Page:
Rain enjoyed a nearly two-year run at a Lake Tahoe casino, then went to Los Angeles, where the band performed an eight-show, sold-out run at The Pantages Theatre in Hollywood. At that point, they started touring American cities, with the goal of a Broadway run.

The Broadway gig finally started in October 2010, and continued through July 2011, with some 300 performances. “Rain: A Tribute to The Beatles” picked up a 2011 Drama Desk Award for Best Revue.

Lewis continues to marvel at the many changes along the way.

“When we started, there was no such thing as a tribute band — there were just some Elvis impersonators,” he said. “The show ‘Beatlemania’ (an earlier Beatles-based revue that ran on Broadway from 1977 to 1979) did not exist at that time.

“We built it brick-by-brick,” Lewis said.

And replicating the sound of the later albums by The Beatles proved challenging.

“They stopped touring after their concert at Shea Stadium (New York) in 1965. They went into the studios and recorded more albums, but they never had to duplicate it live. We play it all live, and we pretty much nail every little nuance.”

Lewis steadfastly resisted an invitation to pick out a few Beatles songs as his favorites.

“It’s really hard to say. The reason I don’t pick is that there are so many great songs,” he said. “Each Beatles album had its own personality and look. And having done this for so long, we go through periods where we put a particular song in the set every night, then we switch in something else after a few months, and that would become the new favorite.”

Lewis added that “Rain” typically plays to a multigenerational audience, as young as age 4, and as old as 80-something.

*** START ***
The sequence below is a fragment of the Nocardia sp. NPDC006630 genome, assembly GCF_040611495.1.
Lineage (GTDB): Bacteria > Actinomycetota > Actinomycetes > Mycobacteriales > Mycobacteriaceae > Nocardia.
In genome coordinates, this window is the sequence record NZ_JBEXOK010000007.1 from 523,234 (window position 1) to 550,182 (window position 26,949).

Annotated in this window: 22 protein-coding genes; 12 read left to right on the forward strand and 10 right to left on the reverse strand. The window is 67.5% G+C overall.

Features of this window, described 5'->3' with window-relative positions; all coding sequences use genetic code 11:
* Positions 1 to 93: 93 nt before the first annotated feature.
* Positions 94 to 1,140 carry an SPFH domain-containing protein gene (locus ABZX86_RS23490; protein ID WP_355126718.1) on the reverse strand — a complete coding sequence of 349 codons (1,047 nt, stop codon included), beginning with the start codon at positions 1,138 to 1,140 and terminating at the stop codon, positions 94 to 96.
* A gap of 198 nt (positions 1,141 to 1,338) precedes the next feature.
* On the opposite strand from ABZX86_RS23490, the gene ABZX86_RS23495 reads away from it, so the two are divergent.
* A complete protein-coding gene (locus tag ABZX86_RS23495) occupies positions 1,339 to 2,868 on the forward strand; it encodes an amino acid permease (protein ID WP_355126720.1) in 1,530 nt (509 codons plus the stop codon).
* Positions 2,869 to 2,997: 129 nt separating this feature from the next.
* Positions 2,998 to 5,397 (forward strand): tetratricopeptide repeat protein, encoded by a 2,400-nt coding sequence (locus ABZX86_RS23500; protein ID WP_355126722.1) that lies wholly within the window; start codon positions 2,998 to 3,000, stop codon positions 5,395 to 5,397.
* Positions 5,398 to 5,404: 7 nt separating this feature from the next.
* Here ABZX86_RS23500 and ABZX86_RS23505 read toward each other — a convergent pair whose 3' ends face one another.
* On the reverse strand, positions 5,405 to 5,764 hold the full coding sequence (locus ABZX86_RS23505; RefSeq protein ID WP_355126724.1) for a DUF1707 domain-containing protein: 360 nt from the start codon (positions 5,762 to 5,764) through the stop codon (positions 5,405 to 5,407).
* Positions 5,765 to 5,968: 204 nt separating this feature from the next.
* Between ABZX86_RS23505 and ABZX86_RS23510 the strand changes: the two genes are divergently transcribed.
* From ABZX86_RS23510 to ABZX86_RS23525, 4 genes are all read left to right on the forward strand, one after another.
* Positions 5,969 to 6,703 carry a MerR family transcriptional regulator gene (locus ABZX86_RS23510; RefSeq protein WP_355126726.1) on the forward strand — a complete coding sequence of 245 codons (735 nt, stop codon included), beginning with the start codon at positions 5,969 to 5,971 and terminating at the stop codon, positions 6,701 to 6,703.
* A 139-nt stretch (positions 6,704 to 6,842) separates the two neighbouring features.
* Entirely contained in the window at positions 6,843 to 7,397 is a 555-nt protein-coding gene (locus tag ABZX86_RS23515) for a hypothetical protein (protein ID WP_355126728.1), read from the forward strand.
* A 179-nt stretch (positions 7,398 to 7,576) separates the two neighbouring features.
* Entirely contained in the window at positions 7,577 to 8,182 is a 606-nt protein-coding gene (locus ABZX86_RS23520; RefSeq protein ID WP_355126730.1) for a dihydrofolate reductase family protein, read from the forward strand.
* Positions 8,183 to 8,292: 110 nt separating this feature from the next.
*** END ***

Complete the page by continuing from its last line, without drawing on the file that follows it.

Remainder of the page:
“Your average kid these days does not know who Ed Sullivan was. But for a lot of parents and grandparents, there’s a certain pride in bringing their children and teenagers to the show, to expose them to the music live,” he said. “By the time people come out of the theater, they’re singing the songs and can’t wait to pull out the albums when they get home.”

The show’s Sacramento run comes during the week between Christmas and New Year’s — a slot that the Broadway Sacramento series has found to be lucrative for ticket sales. The Mondavi Center at UC Davis and the Three Stages Performing Arts Center at Folsom Lake College, both of which present touring artists, take a break from Dec. 20 until early January, and the holiday shows at the region’s three small Equity theaters wrap up their runs after Dec. 25.

That creates a golden opportunity for Broadway Sacramento to sell tickets to audiences seeking a live performance during this holiday week, rather than a movie screening.

“Rain: A Tribute to The Beatles” plays from Dec. 27 through Jan. 1 as part of the Broadway Sacramento series, at the Sacramento Community Center Theater, 1301 L St., Sacramento. Evening performances are at 8 p.m. Tuesday through Saturday. Matinee performances are at 2 p.m. Thursday, Saturday and Sunday and at 3 p.m. Friday.

Tickets range from $19 to $83; some performances are sold out. For more information, call (916) 557-1999 or (916) 808-5181 or visit www.tickets.com.